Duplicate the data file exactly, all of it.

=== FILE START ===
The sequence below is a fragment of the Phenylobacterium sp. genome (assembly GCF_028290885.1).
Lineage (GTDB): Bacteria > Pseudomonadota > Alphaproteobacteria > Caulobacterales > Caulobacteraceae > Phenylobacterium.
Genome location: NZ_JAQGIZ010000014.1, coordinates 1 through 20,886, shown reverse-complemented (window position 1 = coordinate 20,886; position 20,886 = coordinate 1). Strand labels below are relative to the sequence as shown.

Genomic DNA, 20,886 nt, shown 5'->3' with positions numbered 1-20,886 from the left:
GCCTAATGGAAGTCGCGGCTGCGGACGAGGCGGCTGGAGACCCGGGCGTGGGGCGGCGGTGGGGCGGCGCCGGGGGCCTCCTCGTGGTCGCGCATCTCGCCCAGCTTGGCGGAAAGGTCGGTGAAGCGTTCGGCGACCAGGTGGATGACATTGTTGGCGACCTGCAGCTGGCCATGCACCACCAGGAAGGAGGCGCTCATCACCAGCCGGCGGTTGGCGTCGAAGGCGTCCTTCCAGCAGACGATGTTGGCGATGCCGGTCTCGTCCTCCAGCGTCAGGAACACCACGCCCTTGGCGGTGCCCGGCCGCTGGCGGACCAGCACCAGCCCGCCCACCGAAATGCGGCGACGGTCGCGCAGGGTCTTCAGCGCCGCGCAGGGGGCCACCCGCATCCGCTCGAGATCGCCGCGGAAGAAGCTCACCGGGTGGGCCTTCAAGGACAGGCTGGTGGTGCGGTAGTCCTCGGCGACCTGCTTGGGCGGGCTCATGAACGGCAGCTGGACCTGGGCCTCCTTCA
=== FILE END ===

The sequence below is a fragment of the Phenylobacterium sp. genome (assembly GCF_028290885.1).
Lineage (GTDB): Bacteria > Pseudomonadota > Alphaproteobacteria > Caulobacterales > Caulobacteraceae > Phenylobacterium.
Genome location: NZ_JAQGIZ010000014.1, coordinates 1 through 20,886, shown reverse-complemented (window position 1 = coordinate 20,886; position 20,886 = coordinate 1). Strand labels below are relative to the sequence as shown.

Genomic DNA, 20,886 nt, shown 5'->3' with positions numbered 1-20,886 from the left:
GCCTAATGGAAGTCGCGGCTGCGGACGAGGCGGCTGGAGACCCGGGCGTGGGGCGGCGGTGGGGCGGCGCCGGGGGCCTCCTCGTGGTCGCGCATCTCGCCCAGCTTGGCGGAAAGGTCGGTGAAGCGTTCGGCGACCAGGTGGATGACATTGTTGGCGACCTGCAGCTGGCCATGCACCACCAGGAAGGAGGCGCTCATCACCAGCCGGCGGTTGGCGTCGAAGGCGTCCTTCCAGCAGACGATGTTGGCGATGCCGGTCTCGTCCTCCAGCGTCAGGAACACCACGCCCTTGGCGGTGCCCGGCCGCTGGCGGACCAGCACCAGCCCGCCCACCGAAATGCGGCGACGGTCGCGCAGGGTCTTCAGCGCCGCGCAGGGGGCCACCCGCATCCGCTCGAGATCGCCGCGGAAGAAGCTCACCGGGTGGGCCTTCAAGGACAGGCTGGTGGTGCGGTAGTCCTCGGCGACCTGCTTGGGCGGGCTCATGAACGGCAGCTGGACCTGGGCCTCCTTCA